Regulators will decide either late this year or early next year whether to endorse the International Sustainability Standards Board’s (ISSB) reporting standards, Ashley Alder, chair of the International Organization of Securities Commissions’s (IOSCO) board, has revealed.
His comments came during a keynote address to the International Financial Reporting Standards Foundation (IFRS) conference in London on 28 June.
He said: “By endorsing the standards, IOSCO would signal to its large membership of market regulators that they should examine how they might adopt the standards in their own jurisdictions.”
The IOSCO board chair added that he “firmly believed” the ISSB was “the most credible mechanism for creating a baseline for climate disclosure standards”.
The endorsement from market watchdogs comes at a key moment for the nascent ISSB as it gears up to hold its inaugural meeting on 18 July in Frankfurt.
One of the first tasks on the new board’s agenda will be to begin redeliberating the first of its two draft sustainability standards dealing with general sustainability disclosures and climate change, which it issued in March.
The board expects to have finalised the two standards by the end of the year.
Backers say they will help to fix the current fragmented sustainability-reporting landscape. They also hope they will help to tackle the growing problem of greenwashing in sustainable finance products.
As part of its bid to achieve global acceptance of the new standards, the ISSB’s mission is to establish a global minimum baseline in sustainability reporting that individual jurisdictions can then build on with their own localised requirements.
Meanwhile, Alder also identified four key challenges to effective implementation of the new sustainability standards: data, interoperability, proportionality, and audit and assurance.
On the first, he noted the difficulty of obtaining reliable data from third parties or external parties to meet the new disclosure requirements. This problem was especially acute with “data or estimates for Scope 3 corporate value chain emissions”, he explained.
IOSCO’s Environmental, Social and Governance (ESG) Ratings and Data Products Providers report issued in November 2021 noted that: “Irrespective of how the information is sourced, the quality, reliability, and consistency of this information is an important consideration.”
Second, on the issue of interoperability, Alder said that while the International Accounting Standards Board’s (IASB) global minimum baseline approach had the potential to transform sustainability reporting, it must nonetheless achieve buy-in across Asia from which “half of global greenhouse gas emissions” emanate.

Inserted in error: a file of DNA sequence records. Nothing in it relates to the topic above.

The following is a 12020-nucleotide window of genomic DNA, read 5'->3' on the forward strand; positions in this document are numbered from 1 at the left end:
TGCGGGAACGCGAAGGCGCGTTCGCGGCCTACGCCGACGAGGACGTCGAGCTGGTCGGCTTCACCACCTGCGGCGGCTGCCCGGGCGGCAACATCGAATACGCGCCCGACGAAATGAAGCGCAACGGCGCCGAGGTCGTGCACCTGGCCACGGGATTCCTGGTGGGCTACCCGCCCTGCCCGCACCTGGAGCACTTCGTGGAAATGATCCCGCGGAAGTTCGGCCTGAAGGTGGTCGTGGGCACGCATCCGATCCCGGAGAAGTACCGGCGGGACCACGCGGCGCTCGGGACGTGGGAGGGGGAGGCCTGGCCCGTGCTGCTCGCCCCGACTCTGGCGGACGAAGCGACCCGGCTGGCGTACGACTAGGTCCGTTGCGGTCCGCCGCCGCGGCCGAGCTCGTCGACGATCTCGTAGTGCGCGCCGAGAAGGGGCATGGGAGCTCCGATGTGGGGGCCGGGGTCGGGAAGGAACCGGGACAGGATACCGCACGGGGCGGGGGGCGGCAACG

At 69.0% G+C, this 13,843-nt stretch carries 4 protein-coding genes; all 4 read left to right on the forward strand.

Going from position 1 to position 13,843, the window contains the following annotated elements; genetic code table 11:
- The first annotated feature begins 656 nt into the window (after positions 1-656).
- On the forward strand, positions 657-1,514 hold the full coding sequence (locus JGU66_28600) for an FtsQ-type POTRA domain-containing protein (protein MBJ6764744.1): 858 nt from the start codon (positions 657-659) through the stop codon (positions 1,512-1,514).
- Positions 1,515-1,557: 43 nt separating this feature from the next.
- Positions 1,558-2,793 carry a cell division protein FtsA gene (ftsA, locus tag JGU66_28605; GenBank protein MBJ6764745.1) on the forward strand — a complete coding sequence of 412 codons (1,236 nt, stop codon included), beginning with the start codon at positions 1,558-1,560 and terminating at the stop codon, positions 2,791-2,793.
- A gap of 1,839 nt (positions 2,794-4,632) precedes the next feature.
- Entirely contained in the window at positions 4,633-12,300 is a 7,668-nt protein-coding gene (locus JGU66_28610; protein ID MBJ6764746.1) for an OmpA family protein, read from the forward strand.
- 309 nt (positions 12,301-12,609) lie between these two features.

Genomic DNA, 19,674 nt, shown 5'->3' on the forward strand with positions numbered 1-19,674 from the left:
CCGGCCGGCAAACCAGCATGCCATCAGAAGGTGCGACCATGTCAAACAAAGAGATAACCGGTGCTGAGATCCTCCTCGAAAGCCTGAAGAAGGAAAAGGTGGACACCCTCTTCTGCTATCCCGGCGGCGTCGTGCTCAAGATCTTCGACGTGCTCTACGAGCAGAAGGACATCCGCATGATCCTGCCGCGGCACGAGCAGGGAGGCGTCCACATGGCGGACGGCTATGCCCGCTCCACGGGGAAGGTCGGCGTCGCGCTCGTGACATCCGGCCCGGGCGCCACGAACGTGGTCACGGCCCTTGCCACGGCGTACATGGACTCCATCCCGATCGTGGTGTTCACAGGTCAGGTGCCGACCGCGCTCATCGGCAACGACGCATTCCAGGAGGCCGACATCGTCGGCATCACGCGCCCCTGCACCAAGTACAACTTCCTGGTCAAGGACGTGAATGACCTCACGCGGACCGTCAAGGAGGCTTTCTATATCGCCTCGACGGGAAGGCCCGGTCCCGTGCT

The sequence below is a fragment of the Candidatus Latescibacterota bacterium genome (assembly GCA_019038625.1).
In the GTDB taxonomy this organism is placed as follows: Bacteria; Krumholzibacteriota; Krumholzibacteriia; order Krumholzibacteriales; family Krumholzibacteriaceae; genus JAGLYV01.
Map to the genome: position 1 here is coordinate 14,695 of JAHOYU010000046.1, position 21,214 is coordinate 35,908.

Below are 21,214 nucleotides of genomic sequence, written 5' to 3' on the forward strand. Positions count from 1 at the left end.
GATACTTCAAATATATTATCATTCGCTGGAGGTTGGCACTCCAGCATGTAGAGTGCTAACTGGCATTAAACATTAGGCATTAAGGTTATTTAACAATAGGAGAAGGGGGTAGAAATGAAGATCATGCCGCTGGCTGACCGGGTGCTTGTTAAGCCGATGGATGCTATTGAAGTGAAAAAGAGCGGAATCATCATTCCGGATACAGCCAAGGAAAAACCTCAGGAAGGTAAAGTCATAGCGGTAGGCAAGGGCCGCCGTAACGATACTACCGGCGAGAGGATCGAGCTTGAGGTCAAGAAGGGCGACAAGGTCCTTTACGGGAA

As for proportionality, the IOSCO leader noted that although smaller business entities might face challenges implementing the new standards, regulators took the view that “any scaling and phasing should be limited and should not dilute the ambition of the standards.”
“Any scaling and phasing should be limited and should not dilute the ambition of the standards”
Ashley Alder, chair of IOSCO’s board
He did, however, suggest that one area where flexibility might be appropriate could be Scope 3 greenhouse gas emission disclosures by small and medium-sized entities.
Finally, on implementation challenges, Alder said a “credible, independent assurance framework would be key to instil trust in the quality of sustainability disclosures”.
IOSCO has established a dedicated workstream in this area and is coordinating efforts by the International Auditing and Assurance Standards Board and the International Ethics Standards Board for Accountants on the issue.
The keynote conference address also underscored the increasing linkage between financial reporting and the emerging discipline of sustainability reporting.
Alder said: “The relationship between sustainability disclosures and traditional financial statements had become increasingly important.
“The ISSB proposals made it clear that investors should be able to understand the linkages between the information in a company’s traditional financial statements” and its sustainability disclosures.
He also urged the two boards to develop “the factors relevant to calculating enterprise value from a quantitative perspective, and to consider how that calculation might connect to traditional financial statements”.
During an address to the same conference, IASB chair Andreas Barckow warned constituents to expect some degree of amendments to IFRSs in future to align them with the ISSB’s standards. This interaction with financial reporting is also a factor in IOSCO’s evaluation of the new standards.
In addition to providing a basis for a credible assurance framework, IOSCO also expects the new reporting framework to act as a “bridge” with “existing accounting and financial reporting standards”.
It also wants the ISSB’s standards to “provide the degree of consistency necessary to enable markets to reliably price sustainability-related risks and opportunities and support capital allocation.